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Entries in fisheries management (116)


New Bass Regs. in Effect for Florida

New black bass regulations now are in effect in Florida. Here's  a summary:

  • The previous three black bass fishing zones and 40 areas with special bass regulations have been eliminated.
  • All species of black bass are included in the five fish daily aggregate black bass bag limit. This is the same as the previous statewide rule.
  • Largemouth bass: Only one may be 16 inches or longer in total length per angler, per day, with no minimum length limit.
  • Suwannee, shoal, Choctaw and spotted basses: 12-inch minimum size limit, only one may be 16 inches or longer in total length.

Before developing proposals for amending current regulations, Florida Fish and Wildlife Conservation (FWC) staff received input from thousands of bass anglers, and blended angler desires and opinions with decades of fish population research.

“We are confident that these new regulations meet the desires of our bass anglers, ensuring that Florida lakes will continue to produce high quality fisheries,” said Tom Champeau, director of FWC’s Division of Freshwater Fisheries.

“Florida’s reputation for trophy bass is one reason we are known as the Fishing Capital of the World and these new regulations will help provide our anglers with unforgettable fishing experiences.”

Florida is home to five species of black bass: largemouth, Suwannee, shoal, Choctaw and spotted bass. Largemouth bass are the state freshwater fish and are found throughout Florida, while the other species are found only in rivers in the north central and northwest regions.

Visit and click on “Freshwater,” then “Regulations” for a copy of the complete regulations.

One of the primary goals of the new regulations is to protect larger trophy bass desired by most anglers. The TrophyCatch program offers great prizes for anglers who document and release largemouth bass weighing eight pounds or heavier. Visit for more details and to register for the program.


Whether He's Keeping or Releasing, Respect The Other Guy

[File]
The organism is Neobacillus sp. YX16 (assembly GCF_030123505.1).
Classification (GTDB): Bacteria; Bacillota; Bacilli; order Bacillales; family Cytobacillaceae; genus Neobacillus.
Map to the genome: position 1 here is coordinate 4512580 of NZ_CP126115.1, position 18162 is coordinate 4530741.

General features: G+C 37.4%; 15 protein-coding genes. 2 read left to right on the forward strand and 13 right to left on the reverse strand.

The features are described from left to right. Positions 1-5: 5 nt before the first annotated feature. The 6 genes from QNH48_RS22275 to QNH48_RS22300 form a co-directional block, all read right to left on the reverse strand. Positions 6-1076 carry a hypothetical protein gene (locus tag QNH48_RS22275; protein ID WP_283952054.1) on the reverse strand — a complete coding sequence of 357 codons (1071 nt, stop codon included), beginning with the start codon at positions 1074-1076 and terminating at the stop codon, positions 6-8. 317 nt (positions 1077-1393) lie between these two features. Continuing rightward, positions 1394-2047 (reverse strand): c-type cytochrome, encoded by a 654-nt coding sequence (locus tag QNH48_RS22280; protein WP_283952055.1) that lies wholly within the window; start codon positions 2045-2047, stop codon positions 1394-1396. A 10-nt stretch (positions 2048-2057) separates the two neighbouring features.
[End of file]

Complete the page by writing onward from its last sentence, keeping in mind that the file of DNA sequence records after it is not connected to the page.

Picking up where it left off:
Back when Jack Wingate still owned and ran Lunker Lodge on Lake Seminole, a sign on the entrance road said, "You should have been here yesterday."  On one memorable trip, some friends and I were there "yesterday," a sunny, early spring day when big pre-spawn bass began migrating into the shallows.

We caught and released dozens of 4- to 7-pound bass, mostly on soft plastics. Back at the lodge, we saw that others had enjoyed similar success.

Only they hadn't released their fish. They were cleaning them. Everyone in our group was upset by this, but one was so enraged that we had to physically restrain him from confronting and possibly provoking a fight.

The meat fishermen at Lunker Lodge had broken no laws. They simply kept their limits and were taking them home to eat. But in doing so, they had raised the ire of other anglers, who practiced catch-and-release with an almost religious fervor.

That same passion remains with millions today. They would never think of keeping a bass for the table, especially a big pre-spawn female. It's sacrilegious, and they have little regard for those who do.

Much the same disdain is directed toward those who use live bait instead of artificials.

Up at Minnesota's Mille Lacs right now, catch-and-release bass fishermen are  agitated because the Minnesota Department of Natural Resources (MDNR) has prohibited harvest of walleyes, as it attempts to revive that sagging fishery. As a consequence, the agency has redirected meat fishermen, often equipped with live bait,  toward the lake's world-class smallmouth bass fishery.

I share the distress of  anglers upset by this. While I do keep smaller largemouth and spotted bass for the table, I would never keep a smallie. Plus, up north, they're slow-growing, the spawning season short, and year-class success less a certainty than in more temperature areas. In other words, the quality of that bass fishery is more tenuous, not just at Mille Lacs but throughout the Upper Midwest and Great Lakes area.